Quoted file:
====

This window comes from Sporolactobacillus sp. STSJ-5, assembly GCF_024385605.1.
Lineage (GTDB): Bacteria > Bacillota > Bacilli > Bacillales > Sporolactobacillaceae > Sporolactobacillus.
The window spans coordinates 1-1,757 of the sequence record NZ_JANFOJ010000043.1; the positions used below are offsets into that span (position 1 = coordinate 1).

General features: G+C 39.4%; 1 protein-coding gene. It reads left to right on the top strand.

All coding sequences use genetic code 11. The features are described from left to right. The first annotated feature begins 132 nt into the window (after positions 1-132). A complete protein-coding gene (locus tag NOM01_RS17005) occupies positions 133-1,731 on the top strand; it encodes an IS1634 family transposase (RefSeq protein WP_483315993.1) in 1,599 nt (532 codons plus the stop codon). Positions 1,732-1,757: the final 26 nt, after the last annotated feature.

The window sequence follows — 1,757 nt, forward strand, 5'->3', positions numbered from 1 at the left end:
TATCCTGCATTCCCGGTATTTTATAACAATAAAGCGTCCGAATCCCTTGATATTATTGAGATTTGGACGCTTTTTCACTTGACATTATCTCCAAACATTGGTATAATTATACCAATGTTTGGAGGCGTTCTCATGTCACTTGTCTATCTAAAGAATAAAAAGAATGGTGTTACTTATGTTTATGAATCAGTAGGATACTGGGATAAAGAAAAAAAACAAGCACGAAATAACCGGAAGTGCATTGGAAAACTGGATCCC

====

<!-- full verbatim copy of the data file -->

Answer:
This window comes from Sporolactobacillus sp. STSJ-5, assembly GCF_024385605.1.
Lineage (GTDB): Bacteria > Bacillota > Bacilli > Bacillales > Sporolactobacillaceae > Sporolactobacillus.
The window spans coordinates 1-1,757 of the sequence record NZ_JANFOJ010000043.1; the positions used below are offsets into that span (position 1 = coordinate 1).

General features: G+C 39.4%; 1 protein-coding gene. It reads left to right on the top strand.

All coding sequences use genetic code 11. The features are described from left to right. The first annotated feature begins 132 nt into the window (after positions 1-132). A complete protein-coding gene (locus tag NOM01_RS17005) occupies positions 133-1,731 on the top strand; it encodes an IS1634 family transposase (RefSeq protein WP_483315993.1) in 1,599 nt (532 codons plus the stop codon). Positions 1,732-1,757: the final 26 nt, after the last annotated feature.

The window sequence follows — 1,757 nt, forward strand, 5'->3', positions numbered from 1 at the left end:
TATCCTGCATTCCCGGTATTTTATAACAATAAAGCGTCCGAATCCCTTGATATTATTGAGATTTGGACGCTTTTTCACTTGACATTATCTCCAAACATTGGTATAATTATACCAATGTTTGGAGGCGTTCTCATGTCACTTGTCTATCTAAAGAATAAAAAGAATGGTGTTACTTATGTTTATGAATCAGTAGGATACTGGGATAAAGAAAAAAAACAAGCACGAAATAACCGGAAGTGCATTGGAAAACTGGATCCC